Anisotropic fluctuations in the ribosome determine tRNA kinetics


  • H. Yang
  • J.K. Noel
  • P.C. Whitford


  • Journal of Physical Chemistry B


  • J Phys Chem B 121 (47): 10593-10601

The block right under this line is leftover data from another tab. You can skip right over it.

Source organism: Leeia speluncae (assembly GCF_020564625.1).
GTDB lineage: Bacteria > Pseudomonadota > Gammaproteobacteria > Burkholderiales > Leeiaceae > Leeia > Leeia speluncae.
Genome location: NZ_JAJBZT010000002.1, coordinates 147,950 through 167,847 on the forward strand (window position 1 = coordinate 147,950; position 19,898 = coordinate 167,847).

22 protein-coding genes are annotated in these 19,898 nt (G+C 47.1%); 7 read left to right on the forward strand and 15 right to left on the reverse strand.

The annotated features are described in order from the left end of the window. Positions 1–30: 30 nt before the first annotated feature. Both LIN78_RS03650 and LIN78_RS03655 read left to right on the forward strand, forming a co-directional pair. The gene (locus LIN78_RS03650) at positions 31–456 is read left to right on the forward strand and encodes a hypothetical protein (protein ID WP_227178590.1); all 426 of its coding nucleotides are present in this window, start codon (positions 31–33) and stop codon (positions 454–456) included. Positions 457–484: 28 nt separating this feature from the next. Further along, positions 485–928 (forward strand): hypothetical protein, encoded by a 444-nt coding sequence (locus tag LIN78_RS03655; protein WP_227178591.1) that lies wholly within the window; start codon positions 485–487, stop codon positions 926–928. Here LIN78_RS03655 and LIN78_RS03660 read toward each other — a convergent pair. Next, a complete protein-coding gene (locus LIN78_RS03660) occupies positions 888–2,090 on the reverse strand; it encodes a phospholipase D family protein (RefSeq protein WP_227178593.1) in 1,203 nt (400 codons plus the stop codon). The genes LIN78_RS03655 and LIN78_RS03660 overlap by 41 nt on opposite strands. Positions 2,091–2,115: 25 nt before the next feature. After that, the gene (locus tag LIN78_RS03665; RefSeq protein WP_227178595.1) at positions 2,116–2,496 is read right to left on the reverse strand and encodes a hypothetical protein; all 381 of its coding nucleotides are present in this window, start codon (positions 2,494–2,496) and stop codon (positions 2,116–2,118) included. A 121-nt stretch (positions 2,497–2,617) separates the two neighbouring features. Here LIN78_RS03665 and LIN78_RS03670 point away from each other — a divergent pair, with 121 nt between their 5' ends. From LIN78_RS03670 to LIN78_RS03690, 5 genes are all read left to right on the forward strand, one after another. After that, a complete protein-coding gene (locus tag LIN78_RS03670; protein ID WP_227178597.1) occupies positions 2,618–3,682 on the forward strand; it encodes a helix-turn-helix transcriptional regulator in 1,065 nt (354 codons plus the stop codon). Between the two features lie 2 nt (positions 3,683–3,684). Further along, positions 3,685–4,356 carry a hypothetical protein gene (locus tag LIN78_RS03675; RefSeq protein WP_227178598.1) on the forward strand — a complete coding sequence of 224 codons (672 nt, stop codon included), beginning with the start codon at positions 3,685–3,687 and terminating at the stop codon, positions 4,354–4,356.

• The ribosome is a large ribonucleoprotein complex that is responsible for the production of proteins in all organisms. Accommodation is the process by which an incoming aminoacyl-tRNA (aa-tRNA) molecule binds the ribosomal A site, and its kinetics has been implicated in the accuracy of tRNA selection. In addition to rearrangements in the aa-tRNA molecule, the L11 stalk can undergo large-scale anisotropic motions during translation. To explore the potential impact of this protruding region on the rate of aa-tRNA accommodation, we used molecular dynamics simulations with a simplified model to evaluate the free energy as a function of aa-tRNA position. Specifically, these calculations describe the transition between A/T and elbow-accommodated (EA) configurations (~20 {Angstrom} displacement). We find that the free-energy barrier associated with elbow accommodation is proportional to the degree of mobility exhibited by the L11 stalk. That is, when L11 is more rigid, the free-energy barrier height is decreased. This effect arises from the ability of L11 to confine, and thereby destabilize, the A/T ensemble. In addition, when elongation factor Tu (EF-Tu) is present, the A/T ensemble is further destabilized in an L11-dependent manner. These results provide a framework that suggests how next-generation experiments may precisely control the dynamics of the ribosome.